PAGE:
Interests: Competitive GamesGifted learners, Group WorkWord Puzzles

Added 12/8/2016


kithubKitHub Motorized Bot

Why We Like It: This engaging, hands-on robotics activity for students to complete with an adult teaches students about simple circuits. Students will gain practice following a short sequence of instructions, while having the opportunity to get creative with decorating their robot. Students are encouraged to experiment while also accomplishing. Develops: Abstract ReasoningOrganizationSpatial Perception

Considerations:  Parents using at home might find they need to do some pre-learning so their children get the educational benefit. Younger students or those with weaker fine motor skills might need support with assembly to avoid frustration. Extra adult support suggested for students with weaker: Self-RegulationSpatial PerceptionVisual Motor/Fine Motor Skills

Mindprint Recommended Age Range: 5 to 10

Interests: Art & Design, Computers/Electronics, Good for teachers/homeschoolersScience

Added 10/10/2016



Doodle Dice

Why We Like It: This simple, fun game will help develop visual skills, working memory and flexible thinking. The winner is the first player to successfully replicate six cute doodle drawings by combining the lines, dots and squiggles on six dice. There are easy and complex designs, and an element of luck, so all levels of visual skills can experience a fun challenge and competitive game. Provides an opportunity to help a student’s flexible thinking skills, as they learn to adapt their target in the middle of a round. Develops: Flexible ThinkingSpatial Perception, Visual ProcessingWorking Memory

Considerations:  The number of words, pictures and colors may overwhelm children with visual discrimination weaknesses. Fortunately, adults could adjust the game for these children by removing the most difficult cards.  Students with very weak fine motor skills may have problems arranging the dice neatly and correctly. Extra adult support suggested for students with weaker: Visual Discrimination, Visual Motor/Fine Motor Skills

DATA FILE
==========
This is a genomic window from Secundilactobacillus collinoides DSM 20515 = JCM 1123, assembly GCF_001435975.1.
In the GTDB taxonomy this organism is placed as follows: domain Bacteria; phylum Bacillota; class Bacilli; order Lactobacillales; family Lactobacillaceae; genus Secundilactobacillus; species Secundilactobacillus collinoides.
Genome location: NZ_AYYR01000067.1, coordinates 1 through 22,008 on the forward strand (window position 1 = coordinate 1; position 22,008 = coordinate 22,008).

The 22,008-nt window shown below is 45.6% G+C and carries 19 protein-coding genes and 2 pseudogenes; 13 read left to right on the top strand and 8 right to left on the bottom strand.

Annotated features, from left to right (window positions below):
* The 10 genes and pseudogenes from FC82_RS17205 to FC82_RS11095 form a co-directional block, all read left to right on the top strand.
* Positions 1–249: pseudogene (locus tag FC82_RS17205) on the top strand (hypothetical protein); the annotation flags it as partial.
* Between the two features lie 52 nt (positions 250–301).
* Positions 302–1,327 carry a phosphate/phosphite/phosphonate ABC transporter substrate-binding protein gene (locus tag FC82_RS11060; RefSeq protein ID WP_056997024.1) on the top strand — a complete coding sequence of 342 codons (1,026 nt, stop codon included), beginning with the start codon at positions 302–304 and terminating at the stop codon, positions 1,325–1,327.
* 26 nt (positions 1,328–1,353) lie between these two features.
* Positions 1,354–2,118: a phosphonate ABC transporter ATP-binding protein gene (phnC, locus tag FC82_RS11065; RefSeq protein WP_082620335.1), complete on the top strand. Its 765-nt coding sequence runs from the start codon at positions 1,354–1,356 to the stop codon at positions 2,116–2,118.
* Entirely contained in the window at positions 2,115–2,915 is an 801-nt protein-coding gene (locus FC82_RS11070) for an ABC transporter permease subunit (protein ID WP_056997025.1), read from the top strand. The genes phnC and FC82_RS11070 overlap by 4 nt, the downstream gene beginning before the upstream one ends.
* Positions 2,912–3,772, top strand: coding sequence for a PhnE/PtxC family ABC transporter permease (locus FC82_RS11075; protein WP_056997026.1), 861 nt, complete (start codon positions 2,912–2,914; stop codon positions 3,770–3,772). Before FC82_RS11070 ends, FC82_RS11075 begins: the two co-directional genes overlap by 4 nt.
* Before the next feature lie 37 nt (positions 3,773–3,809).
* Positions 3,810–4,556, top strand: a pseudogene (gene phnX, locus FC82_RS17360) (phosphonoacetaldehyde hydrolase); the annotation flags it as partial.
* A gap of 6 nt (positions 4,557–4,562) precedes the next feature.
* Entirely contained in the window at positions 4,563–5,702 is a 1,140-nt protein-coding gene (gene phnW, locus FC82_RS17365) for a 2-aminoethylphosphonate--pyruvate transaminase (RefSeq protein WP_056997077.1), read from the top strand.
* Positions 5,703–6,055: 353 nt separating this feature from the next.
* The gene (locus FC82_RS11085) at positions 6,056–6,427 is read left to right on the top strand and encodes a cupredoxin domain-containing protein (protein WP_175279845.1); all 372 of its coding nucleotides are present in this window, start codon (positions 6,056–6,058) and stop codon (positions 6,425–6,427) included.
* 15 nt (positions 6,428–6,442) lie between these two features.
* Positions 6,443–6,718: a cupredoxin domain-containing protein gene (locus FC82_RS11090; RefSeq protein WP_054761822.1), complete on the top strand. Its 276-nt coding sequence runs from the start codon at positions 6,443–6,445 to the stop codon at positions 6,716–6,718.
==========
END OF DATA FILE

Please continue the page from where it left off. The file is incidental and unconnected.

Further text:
Mindprint Recommended Age Range: 6 to Adult

Interests: Art & Design, Competitive GamesVisual Puzzles

Added 10/04/2016



Why We Like It: This fun drawing game will be a truly enjoyable way for students to develop their visual, speaking, listening and spatial skills when played with a cooperative group. The game can be played simultaneously with as many players as desired, so everyone is always engaged. While it is a drawing game, artistic abilities do not matter. Develops: Abstract ReasoningFlexible Thinking, ListeningSpatial Perception, Working Memory

Considerations: Students might struggle to see the small details and/or read the tiny font when they are the describer. Competitive players might disagree on whether or not an element was included in a drawing and/or how “strict” to grade each other. Students with weaker skills will need to play in a supportive group. Extra adult support suggested for students with weaker: Processing SpeedSelf-Regulation/Social Skills, Visual Discrimination, Visual Motor SpeedWorking Memory

Mindprint Recommended Age Range: 9 to Adult

Interests: Art & Design, Competitive GamesGroup WorkVisual Puzzles

Added 9/26/2016


presidentialThe Presidential Game

Why We Like It: This is a unique game that effectively teaches the election process and US geography in a totally engaging way with two teams, Democrats and Republicans, competing to get the necessary electoral votes to win the election. For students who may have difficulty keeping track of electoral votes, a code is provided for an online electoral web map and calculator. Develops: Abstract Reasoning, Flexible Thinking, Verbal Reasoning

Considerations: The board is colorful and the font on the cards is small so students with visual weaknesses might have some discomfort. Each turn requires several steps and juggling different concepts which may be challenging for students with weak memory or reasoning skills if they do not have the right teammates. Extra adult support suggested for students with weaker: Self-Regulation/Social Skills, Visual Discrimination, Visual Memory, Working Memory